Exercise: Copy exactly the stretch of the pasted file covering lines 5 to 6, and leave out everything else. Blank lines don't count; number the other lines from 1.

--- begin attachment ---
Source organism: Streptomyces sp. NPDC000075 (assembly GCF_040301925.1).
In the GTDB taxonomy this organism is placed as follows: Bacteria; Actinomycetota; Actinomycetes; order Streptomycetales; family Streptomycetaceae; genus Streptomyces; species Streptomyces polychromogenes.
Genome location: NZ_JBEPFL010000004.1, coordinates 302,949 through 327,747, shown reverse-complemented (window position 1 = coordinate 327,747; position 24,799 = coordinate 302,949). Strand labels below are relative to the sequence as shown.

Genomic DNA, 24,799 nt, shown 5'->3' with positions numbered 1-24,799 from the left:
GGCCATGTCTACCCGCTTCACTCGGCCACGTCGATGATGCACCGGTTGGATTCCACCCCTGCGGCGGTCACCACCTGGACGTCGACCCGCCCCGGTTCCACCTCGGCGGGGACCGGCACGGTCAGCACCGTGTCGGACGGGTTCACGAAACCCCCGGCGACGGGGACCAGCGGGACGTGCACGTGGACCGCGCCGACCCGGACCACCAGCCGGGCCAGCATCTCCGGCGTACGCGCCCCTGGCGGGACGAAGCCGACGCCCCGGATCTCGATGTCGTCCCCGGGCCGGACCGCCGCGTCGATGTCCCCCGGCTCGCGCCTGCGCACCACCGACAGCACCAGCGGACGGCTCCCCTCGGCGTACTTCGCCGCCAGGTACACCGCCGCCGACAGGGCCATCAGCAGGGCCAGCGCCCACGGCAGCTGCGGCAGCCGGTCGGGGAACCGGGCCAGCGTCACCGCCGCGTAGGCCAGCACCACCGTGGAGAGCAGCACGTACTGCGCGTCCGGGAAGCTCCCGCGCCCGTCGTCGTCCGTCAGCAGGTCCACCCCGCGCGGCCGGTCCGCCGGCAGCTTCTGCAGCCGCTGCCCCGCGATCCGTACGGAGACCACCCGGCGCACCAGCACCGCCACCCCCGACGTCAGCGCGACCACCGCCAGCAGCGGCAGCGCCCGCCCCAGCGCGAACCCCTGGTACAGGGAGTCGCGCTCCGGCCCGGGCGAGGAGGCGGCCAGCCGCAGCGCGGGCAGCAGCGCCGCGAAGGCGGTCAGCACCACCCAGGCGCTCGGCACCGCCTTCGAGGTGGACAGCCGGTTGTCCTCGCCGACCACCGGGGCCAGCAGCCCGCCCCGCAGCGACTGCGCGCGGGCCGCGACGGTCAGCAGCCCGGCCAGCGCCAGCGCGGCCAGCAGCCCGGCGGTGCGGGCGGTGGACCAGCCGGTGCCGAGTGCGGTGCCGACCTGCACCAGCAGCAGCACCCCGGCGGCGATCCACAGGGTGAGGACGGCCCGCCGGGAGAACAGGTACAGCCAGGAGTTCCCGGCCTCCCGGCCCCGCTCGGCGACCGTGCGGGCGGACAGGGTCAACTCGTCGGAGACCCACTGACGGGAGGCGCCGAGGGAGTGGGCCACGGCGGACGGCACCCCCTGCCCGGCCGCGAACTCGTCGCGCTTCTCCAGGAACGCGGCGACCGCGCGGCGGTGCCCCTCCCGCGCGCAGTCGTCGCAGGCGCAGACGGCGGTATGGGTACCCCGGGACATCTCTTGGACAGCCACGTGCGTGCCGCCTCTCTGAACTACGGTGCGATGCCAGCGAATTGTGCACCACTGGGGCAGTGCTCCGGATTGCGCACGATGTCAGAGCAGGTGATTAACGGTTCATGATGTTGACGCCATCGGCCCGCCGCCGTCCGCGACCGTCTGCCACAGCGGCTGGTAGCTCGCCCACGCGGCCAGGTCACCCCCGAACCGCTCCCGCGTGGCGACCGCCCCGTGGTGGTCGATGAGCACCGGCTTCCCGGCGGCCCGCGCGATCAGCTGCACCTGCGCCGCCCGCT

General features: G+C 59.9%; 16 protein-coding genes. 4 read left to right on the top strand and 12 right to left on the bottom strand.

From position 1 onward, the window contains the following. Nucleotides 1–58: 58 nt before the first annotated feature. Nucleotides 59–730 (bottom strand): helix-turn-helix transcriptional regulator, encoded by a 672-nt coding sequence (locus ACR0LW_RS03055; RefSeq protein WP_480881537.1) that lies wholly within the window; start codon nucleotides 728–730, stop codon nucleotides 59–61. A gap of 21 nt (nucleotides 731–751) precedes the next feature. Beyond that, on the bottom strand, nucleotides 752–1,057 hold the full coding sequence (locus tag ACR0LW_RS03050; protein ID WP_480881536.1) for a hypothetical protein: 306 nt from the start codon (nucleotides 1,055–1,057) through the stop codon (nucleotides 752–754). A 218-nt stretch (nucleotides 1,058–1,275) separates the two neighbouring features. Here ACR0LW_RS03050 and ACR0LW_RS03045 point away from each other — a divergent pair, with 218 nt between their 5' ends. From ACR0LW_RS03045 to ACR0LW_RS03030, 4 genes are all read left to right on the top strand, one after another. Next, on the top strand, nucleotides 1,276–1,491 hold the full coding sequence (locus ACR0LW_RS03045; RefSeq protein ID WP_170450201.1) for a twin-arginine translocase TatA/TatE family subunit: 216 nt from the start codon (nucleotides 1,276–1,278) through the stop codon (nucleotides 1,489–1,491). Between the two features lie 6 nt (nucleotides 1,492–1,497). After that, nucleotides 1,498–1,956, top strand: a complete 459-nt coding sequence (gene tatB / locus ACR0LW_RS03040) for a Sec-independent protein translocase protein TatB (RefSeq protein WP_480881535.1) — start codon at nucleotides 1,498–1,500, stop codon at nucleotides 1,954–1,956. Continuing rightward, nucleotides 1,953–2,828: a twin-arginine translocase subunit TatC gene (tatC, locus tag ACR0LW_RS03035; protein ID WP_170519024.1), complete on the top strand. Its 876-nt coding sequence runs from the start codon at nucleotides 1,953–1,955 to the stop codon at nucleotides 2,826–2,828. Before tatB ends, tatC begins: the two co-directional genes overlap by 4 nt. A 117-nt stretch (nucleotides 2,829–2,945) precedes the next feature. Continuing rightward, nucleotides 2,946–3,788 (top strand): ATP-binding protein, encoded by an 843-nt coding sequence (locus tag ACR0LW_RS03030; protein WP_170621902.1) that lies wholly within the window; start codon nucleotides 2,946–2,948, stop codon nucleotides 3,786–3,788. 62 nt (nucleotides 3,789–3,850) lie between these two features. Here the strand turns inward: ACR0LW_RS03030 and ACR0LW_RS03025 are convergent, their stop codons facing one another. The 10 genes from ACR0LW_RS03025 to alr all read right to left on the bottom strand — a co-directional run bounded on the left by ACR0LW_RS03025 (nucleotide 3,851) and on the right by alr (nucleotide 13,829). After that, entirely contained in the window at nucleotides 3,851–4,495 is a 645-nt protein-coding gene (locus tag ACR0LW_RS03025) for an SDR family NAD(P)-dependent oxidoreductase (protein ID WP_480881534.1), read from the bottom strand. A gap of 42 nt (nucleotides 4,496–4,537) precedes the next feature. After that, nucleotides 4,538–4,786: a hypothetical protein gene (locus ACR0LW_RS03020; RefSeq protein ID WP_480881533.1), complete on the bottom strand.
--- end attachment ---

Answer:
GGCCATGTCTACCCGCTTCACTCGGCCACGTCGATGATGCACCGGTTGGATTCCACCCCTGCGGCGGTCACCACCTGGACGTCGACCCGCCCCGGTTCCACCTCGGCGGGGACCGGCACGGTCAGCACCGTGTCGGACGGGTTCACGAAACCCCCGGCGACGGGGACCAGCGGGACGTGCACGTGGACCGCGCCGACCCGGACCACCAGCCGGGCCAGCATCTCCGGCGTACGCGCCCCTGGCGGGACGAAGCCGACGCCCCGGATCTCGATGTCGTCCCCGGGCCGGACCGCCGCGTCGATGTCCCCCGGCTCGCGCCTGCGCACCACCGACAGCACCAGCGGACGGCTCCCCTCGGCGTACTTCGCCGCCAGGTACACCGCCGCCGACAGGGCCATCAGCAGGGCCAGCGCCCACGGCAGCTGCGGCAGCCGGTCGGGGAACCGGGCCAGCGTCACCGCCGCGTAGGCCAGCACCACCGTGGAGAGCAGCACGTACTGCGCGTCCGGGAAGCTCCCGCGCCCGTCGTCGTCCGTCAGCAGGTCCACCCCGCGCGGCCGGTCCGCCGGCAGCTTCTGCAGCCGCTGCCCCGCGATCCGTACGGAGACCACCCGGCGCACCAGCACCGCCACCCCCGACGTCAGCGCGACCACCGCCAGCAGCGGCAGCGCCCGCCCCAGCGCGAACCCCTGGTACAGGGAGTCGCGCTCCGGCCCGGGCGAGGAGGCGGCCAGCCGCAGCGCGGGCAGCAGCGCCGCGAAGGCGGTCAGCACCACCCAGGCGCTCGGCACCGCCTTCGAGGTGGACAGCCGGTTGTCCTCGCCGACCACCGGGGCCAGCAGCCCGCCCCGCAGCGACTGCGCGCGGGCCGCGACGGTCAGCAGCCCGGCCAGCGCCAGCGCGGCCAGCAGCCCGGCGGTGCGGGCGGTGGACCAGCCGGTGCCGAGTGCGGTGCCGACCTGCACCAGCAGCAGCACCCCGGCGGCGATCCACAGGGTGAGGACGGCCCGCCGGGAGAACAGGTACAGCCAGGAGTTCCCGGCCTCCCGGCCCCGCTCGGCGACCGTGCGGGCGGACAGGGTCAACTCGTCGGAGACCCACTGACGGGAGGCGCCGAGGGAGTGGGCCACGGCGGACGGCACCCCCTGCCCGGCCGCGAACTCGTCGCGCTTCTCCAGGAACGCGGCGACCGCGCGGCGGTGCCCCTCCCGCGCGCAGTCGTCGCAGGCGCAGACGGCGGTATGGGTACCCCGGGACATCTCTTGGACAGCCACGTGCGTGCCGCCTCTCTGAACTACGGTGCGATGCCAGCGAATTGTGCACCACTGGGGCAGTGCTCCGGATTGCGCACGATGTCAGAGCAGGTGATTAACGGTTCATGATGTTGACGCCATCGGCCCGCCGCCGTCCGCGACCGTCTGCCACAGCGGCTGGTAGCTCGCCCACGCGGCCAGGTCACCCCCGAACCGCTCCCGCGTGGCGACCGCCCCGTGGTGGTCGATGAGCACCGGCTTCCCGGCGGCCCGCGCGATCAGCTGCACCTGCGCCGCCCGCT

General features: G+C 59.9%; 16 protein-coding genes. 4 read left to right on the top strand and 12 right to left on the bottom strand.